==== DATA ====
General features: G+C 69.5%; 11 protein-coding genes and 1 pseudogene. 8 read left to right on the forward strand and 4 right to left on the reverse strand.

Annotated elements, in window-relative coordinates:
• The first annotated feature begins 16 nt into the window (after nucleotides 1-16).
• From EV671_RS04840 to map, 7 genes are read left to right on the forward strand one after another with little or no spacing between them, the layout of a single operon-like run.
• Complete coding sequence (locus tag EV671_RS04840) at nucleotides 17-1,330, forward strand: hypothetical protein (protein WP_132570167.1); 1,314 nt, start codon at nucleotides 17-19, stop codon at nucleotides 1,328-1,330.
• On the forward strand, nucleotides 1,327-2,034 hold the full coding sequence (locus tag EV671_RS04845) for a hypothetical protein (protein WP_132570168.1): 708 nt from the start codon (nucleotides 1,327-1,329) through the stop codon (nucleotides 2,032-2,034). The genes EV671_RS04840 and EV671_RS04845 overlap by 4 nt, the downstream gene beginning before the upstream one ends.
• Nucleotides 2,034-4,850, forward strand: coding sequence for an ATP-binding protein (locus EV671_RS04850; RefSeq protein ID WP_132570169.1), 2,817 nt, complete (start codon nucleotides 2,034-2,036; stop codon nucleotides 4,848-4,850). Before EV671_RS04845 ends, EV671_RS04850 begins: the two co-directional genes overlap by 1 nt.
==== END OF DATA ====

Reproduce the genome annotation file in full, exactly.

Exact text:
General features: G+C 69.5%; 11 protein-coding genes and 1 pseudogene. 8 read left to right on the forward strand and 4 right to left on the reverse strand.

Annotated elements, in window-relative coordinates:
• The first annotated feature begins 16 nt into the window (after nucleotides 1-16).
• From EV671_RS04840 to map, 7 genes are read left to right on the forward strand one after another with little or no spacing between them, the layout of a single operon-like run.
• Complete coding sequence (locus tag EV671_RS04840) at nucleotides 17-1,330, forward strand: hypothetical protein (protein WP_132570167.1); 1,314 nt, start codon at nucleotides 17-19, stop codon at nucleotides 1,328-1,330.
• On the forward strand, nucleotides 1,327-2,034 hold the full coding sequence (locus tag EV671_RS04845) for a hypothetical protein (protein WP_132570168.1): 708 nt from the start codon (nucleotides 1,327-1,329) through the stop codon (nucleotides 2,032-2,034). The genes EV671_RS04840 and EV671_RS04845 overlap by 4 nt, the downstream gene beginning before the upstream one ends.
• Nucleotides 2,034-4,850, forward strand: coding sequence for an ATP-binding protein (locus EV671_RS04850; RefSeq protein ID WP_132570169.1), 2,817 nt, complete (start codon nucleotides 2,034-2,036; stop codon nucleotides 4,848-4,850). Before EV671_RS04845 ends, EV671_RS04850 begins: the two co-directional genes overlap by 1 nt.